25 June 2012
The new broccoli, Beneforté, has been developed by researchers at the Institute of Food Research and the John Innes Centre. They have been trying to understand what it is about broccoli, a type of brassica, that makes it a particularly healthy food. Studies have shown that people with a higher proportion of brassicas in their diet have lower risks of some diseases.
The Italian-sounding name of the new Broccoli, Beneforté, indicates the origins of the research, which began when Professor Richard Mithen, of the Institute of Food Research, started to analyse wild brassicas from Italy for glucosinolates. A large body of scientific evidence suggests that a particular compound, sulforaphane, derived from a glucosinolate called glucoraphanin, has certain anti-cancer and health-promoting properties. Scientists at the Norwich Research Park then used conventional breeding techniques to develop the new broccoli, which contains two to three times the level of glucoraphanin than standard broccoli.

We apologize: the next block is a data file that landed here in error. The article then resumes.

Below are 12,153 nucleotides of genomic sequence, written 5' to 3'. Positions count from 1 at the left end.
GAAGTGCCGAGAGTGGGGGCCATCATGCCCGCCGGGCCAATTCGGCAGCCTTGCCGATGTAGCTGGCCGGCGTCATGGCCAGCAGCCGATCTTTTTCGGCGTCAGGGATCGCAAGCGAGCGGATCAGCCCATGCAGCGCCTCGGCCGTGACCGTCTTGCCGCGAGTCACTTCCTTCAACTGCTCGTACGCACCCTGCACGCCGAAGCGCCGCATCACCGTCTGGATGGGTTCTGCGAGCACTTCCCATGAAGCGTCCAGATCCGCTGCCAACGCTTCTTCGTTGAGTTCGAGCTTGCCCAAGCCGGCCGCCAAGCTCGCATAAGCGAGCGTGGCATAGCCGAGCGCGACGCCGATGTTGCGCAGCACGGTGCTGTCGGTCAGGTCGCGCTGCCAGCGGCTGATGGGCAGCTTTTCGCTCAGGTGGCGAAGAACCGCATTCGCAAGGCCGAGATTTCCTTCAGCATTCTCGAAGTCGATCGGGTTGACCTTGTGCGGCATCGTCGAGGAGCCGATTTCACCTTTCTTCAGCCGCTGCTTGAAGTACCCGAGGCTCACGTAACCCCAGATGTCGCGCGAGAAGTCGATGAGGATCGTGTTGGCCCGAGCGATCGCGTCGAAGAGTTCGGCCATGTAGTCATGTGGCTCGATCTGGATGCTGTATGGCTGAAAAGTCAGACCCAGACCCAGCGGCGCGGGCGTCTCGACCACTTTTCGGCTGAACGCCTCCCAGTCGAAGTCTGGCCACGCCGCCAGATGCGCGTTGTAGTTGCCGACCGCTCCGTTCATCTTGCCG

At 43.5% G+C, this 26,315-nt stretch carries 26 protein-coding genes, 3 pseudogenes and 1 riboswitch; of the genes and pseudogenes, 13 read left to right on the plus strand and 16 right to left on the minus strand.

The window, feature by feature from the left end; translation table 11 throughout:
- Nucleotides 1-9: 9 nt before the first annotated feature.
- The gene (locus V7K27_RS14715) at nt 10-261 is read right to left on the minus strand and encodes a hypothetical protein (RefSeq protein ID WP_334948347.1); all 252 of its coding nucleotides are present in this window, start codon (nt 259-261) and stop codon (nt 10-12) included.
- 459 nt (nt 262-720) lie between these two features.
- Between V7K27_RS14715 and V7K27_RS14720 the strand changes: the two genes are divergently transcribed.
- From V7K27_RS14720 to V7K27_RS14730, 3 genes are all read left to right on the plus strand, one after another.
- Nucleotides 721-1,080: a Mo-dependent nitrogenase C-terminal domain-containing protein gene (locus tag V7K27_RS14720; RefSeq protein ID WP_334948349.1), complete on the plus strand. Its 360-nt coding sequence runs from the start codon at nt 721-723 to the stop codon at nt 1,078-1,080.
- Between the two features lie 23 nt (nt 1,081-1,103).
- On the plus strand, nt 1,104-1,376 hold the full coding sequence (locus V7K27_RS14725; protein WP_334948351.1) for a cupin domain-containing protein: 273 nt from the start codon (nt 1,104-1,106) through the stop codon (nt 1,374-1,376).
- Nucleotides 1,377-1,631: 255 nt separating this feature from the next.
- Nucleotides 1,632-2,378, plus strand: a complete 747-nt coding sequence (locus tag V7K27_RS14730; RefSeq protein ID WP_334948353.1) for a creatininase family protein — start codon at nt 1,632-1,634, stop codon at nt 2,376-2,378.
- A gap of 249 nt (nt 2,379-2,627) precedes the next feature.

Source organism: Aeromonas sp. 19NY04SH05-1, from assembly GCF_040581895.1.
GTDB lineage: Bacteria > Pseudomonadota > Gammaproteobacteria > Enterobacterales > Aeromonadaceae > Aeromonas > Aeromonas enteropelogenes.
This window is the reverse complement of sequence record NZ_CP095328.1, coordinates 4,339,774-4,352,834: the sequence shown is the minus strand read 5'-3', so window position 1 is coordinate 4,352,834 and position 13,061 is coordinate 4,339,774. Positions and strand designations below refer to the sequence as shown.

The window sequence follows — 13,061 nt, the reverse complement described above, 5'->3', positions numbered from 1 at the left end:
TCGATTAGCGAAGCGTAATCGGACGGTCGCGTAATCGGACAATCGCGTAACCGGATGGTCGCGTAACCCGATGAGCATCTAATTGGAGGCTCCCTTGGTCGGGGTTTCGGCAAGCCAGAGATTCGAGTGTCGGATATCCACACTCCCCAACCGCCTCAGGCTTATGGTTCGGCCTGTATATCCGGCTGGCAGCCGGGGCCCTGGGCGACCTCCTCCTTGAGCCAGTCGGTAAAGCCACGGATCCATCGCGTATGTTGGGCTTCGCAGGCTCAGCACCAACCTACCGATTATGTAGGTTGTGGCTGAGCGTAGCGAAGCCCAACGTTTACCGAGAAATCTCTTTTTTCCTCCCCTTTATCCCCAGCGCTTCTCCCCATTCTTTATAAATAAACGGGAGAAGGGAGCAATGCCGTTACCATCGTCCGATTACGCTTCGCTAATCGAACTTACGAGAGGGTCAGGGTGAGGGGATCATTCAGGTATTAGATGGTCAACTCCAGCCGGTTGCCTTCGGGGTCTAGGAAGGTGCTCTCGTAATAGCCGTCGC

Turning this research into a product ready for the supermarket shelf has been achieved in collaboration with Plant Bioscience Limited (PBL), a company formed in 1994 to develop innovative research into patented and licensable technologies and also located on the Norwich Research Park. The Beneforté broccoli will be rolled out in supermarkets across the UK from next week.